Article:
Belfast Child raised the question of the riots in Northern Ireland and to be sure they were more severe and more severely dealt with. They were different, however, in that there was, at least for many, a political motivation.
Most independent observers took an instant 'gut-reaction' side on what was going on in Northern Ireland and tended to be blind to its own side's foibles. My instant reaction was to side with the Unionists, but I know that those on the left politically and most Americans sided with the Republicans. Mrs Thatcher also favored the Unionists and who can blame her? She lost Ian Gow and Airey Neave from her Cabinet and was herself blown up in Brighton by the IRA. (Airey Neave was the first British escaper from Colditz and ran the Escape operation from Germany for MI9 for the rest of the war.)
When the Irish Troubles began there was undoubtedly an abuse of human rights by the Protestant hierarchy in Northern Ireland. The troops were originally sent in by Harold Wilson to protect the Roman Catholics. In some institutions Catholics were denied jobs and the devolved government favored protestants unfairly. The police force (especially the B specials) was biased and unfit for purpose.
On the other hand what was going on in the Republic, and what the North wanted no part in, was far worse. We now know that priestly celibacy was a running joke, that pedophilia was rampant, the abuse of women was legendary and that a conspiracy between the Roman Catholic church and a corrupt government engineered a cover-up of gigantic proportions. So many Irish men had emigrated to New England that similar wickedness existed there. What we now know about the Kennedy clan disgusts right thinking people. People in Northern Ireland regard Eamon Devalera as the devil incarnate.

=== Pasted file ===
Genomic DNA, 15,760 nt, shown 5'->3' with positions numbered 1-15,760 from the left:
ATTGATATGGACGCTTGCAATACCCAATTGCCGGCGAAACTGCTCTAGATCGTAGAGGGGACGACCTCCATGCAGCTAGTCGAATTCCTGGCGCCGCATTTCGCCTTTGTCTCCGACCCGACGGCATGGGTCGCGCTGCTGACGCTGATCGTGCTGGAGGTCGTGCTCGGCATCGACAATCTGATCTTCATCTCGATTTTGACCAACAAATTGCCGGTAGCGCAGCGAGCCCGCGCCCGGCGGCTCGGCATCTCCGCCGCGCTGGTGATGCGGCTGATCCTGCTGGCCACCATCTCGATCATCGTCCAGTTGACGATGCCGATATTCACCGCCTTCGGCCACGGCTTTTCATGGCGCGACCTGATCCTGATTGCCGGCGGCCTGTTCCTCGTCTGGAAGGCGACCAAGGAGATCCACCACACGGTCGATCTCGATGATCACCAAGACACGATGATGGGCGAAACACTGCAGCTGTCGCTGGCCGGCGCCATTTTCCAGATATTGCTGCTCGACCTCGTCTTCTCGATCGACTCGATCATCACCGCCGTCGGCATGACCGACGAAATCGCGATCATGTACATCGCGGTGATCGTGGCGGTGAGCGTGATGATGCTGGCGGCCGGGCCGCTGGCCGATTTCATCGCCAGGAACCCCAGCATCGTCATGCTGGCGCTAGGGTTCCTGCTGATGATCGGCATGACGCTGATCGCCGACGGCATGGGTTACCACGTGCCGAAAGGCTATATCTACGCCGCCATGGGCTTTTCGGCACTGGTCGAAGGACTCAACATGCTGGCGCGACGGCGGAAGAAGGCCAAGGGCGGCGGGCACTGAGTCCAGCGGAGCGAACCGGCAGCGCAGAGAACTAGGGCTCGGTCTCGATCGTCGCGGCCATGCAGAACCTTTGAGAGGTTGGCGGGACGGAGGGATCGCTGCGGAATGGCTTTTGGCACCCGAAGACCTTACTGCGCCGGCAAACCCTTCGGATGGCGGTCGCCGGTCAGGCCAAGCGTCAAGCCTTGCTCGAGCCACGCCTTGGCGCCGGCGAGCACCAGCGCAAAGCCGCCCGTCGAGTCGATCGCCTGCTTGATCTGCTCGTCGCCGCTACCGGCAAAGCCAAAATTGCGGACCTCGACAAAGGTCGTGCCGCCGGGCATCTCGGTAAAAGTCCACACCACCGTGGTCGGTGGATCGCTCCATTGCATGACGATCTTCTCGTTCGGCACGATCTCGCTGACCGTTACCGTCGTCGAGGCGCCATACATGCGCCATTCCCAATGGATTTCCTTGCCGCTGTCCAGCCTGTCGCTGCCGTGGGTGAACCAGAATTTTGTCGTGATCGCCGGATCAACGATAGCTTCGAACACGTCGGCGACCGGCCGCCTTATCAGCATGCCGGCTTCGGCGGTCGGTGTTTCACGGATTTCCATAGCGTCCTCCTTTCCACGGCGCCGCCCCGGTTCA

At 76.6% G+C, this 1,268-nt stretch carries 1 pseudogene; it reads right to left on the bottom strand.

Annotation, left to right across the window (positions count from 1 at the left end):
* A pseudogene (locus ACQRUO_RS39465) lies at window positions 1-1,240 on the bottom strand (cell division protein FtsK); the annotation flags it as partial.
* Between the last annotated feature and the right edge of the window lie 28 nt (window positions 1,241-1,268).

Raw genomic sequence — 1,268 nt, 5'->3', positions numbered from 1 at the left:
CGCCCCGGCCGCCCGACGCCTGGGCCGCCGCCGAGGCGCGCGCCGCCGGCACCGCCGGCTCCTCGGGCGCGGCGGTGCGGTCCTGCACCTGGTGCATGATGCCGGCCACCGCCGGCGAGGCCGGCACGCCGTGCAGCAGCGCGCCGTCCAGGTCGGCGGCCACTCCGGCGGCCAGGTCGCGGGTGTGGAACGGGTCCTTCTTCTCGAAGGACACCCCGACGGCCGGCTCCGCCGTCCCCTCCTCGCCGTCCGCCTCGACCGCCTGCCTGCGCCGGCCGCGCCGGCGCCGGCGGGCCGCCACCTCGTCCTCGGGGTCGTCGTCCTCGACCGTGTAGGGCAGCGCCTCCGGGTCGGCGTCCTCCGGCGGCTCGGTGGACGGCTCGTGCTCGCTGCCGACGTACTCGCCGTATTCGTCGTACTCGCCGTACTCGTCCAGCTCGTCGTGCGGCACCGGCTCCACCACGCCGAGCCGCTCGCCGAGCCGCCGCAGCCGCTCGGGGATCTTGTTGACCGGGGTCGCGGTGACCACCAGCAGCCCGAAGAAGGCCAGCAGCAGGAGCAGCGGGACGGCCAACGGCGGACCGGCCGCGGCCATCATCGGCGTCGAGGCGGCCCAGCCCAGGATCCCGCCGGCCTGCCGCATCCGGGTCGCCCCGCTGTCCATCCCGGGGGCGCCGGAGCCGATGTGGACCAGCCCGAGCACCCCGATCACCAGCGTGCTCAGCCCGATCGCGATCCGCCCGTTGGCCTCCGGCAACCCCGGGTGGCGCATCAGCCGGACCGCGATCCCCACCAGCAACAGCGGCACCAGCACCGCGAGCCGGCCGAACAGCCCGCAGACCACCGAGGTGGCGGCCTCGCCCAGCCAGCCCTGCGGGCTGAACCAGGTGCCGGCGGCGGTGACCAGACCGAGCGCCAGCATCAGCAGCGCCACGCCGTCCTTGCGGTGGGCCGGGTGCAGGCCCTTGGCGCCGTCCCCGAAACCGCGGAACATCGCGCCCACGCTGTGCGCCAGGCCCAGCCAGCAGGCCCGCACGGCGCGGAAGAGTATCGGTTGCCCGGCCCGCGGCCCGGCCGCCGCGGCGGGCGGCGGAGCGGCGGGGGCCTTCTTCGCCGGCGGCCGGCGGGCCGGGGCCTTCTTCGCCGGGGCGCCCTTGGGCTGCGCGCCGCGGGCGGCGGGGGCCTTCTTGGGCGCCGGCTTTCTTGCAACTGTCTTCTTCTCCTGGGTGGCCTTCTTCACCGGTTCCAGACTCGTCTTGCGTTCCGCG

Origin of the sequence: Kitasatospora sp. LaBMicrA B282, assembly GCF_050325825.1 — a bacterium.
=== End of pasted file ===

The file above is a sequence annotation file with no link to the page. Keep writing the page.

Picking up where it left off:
The troubles in Northern Ireland have a long history and I know people will point back to the potato blight, absentee landlords and even Cromwell. The point is that whatever the justification nothing can excuse the terrible things that were going on on both sides, nor the breakdown in Law and Order that resulted in the deaths of thousands. Since the Good Friday resolution people who were regarded by the other side as monsters have sat down together and formed a government, putting the past behind them. In some respects they have found a common enemy - secularism. Northern Ireland is the most religious part of the UK; both Protestant and Catholic are anti-abortion and in favor of Holy living. That they have different concepts of quite what that means is not surprising in a modern state, but it surely includes the rule of law. The fundemental differences between each side are not that great; what separates them are the acretions on to each side's religious basis. Segregation of schools is the greatest barrier remaining and for this I hold the Roman Catholic Church to blame.
The British Government has done as much as it could to favor peace and has continued to subsidize the cost of Northern Ireland even more than it subsidizes Scotland. So it should, England is still one of the rishest countries in the world. From John Major's onwards British governments cannot really be faulted in their benevolence.